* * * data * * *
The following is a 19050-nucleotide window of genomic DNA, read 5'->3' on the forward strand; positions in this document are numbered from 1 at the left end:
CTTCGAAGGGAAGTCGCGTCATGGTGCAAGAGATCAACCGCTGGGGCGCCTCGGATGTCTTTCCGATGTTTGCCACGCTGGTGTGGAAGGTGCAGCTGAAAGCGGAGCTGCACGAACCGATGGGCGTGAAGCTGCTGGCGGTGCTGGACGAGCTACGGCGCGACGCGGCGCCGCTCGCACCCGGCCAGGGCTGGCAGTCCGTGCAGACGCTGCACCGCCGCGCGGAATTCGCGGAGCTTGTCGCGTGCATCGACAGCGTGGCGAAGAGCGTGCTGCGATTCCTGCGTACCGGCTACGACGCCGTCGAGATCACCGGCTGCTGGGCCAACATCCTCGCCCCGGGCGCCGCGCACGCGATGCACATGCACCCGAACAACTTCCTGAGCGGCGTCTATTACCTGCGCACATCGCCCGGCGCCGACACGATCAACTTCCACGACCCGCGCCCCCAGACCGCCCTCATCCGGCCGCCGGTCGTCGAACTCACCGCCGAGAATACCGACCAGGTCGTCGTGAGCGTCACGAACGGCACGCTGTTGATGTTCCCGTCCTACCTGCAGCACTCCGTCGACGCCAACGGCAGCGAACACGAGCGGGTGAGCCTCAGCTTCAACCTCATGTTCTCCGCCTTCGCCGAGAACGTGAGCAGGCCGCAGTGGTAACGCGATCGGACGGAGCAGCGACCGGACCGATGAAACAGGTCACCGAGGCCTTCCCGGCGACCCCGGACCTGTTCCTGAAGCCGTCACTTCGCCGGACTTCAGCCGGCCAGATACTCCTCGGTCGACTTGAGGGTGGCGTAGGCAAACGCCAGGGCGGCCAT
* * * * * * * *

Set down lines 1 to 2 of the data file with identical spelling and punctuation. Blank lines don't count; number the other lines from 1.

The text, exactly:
The following is a 19050-nucleotide window of genomic DNA, read 5'->3' on the forward strand; positions in this document are numbered from 1 at the left end:
CTTCGAAGGGAAGTCGCGTCATGGTGCAAGAGATCAACCGCTGGGGCGCCTCGGATGTCTTTCCGATGTTTGCCACGCTGGTGTGGAAGGTGCAGCTGAAAGCGGAGCTGCACGAACCGATGGGCGTGAAGCTGCTGGCGGTGCTGGACGAGCTACGGCGCGACGCGGCGCCGCTCGCACCCGGCCAGGGCTGGCAGTCCGTGCAGACGCTGCACCGCCGCGCGGAATTCGCGGAGCTTGTCGCGTGCATCGACAGCGTGGCGAAGAGCGTGCTGCGATTCCTGCGTACCGGCTACGACGCCGTCGAGATCACCGGCTGCTGGGCCAACATCCTCGCCCCGGGCGCCGCGCACGCGATGCACATGCACCCGAACAACTTCCTGAGCGGCGTCTATTACCTGCGCACATCGCCCGGCGCCGACACGATCAACTTCCACGACCCGCGCCCCCAGACCGCCCTCATCCGGCCGCCGGTCGTCGAACTCACCGCCGAGAATACCGACCAGGTCGTCGTGAGCGTCACGAACGGCACGCTGTTGATGTTCCCGTCCTACCTGCAGCACTCCGTCGACGCCAACGGCAGCGAACACGAGCGGGTGAGCCTCAGCTTCAACCTCATGTTCTCCGCCTTCGCCGAGAACGTGAGCAGGCCGCAGTGGTAACGCGATCGGACGGAGCAGCGACCGGACCGATGAAACAGGTCACCGAGGCCTTCCCGGCGACCCCGGACCTGTTCCTGAAGCCGTCACTTCGCCGGACTTCAGCCGGCCAGATACTCCTCGGTCGACTTGAGGGTGGCGTAGGCAAACGCCAGGGCGGCCAT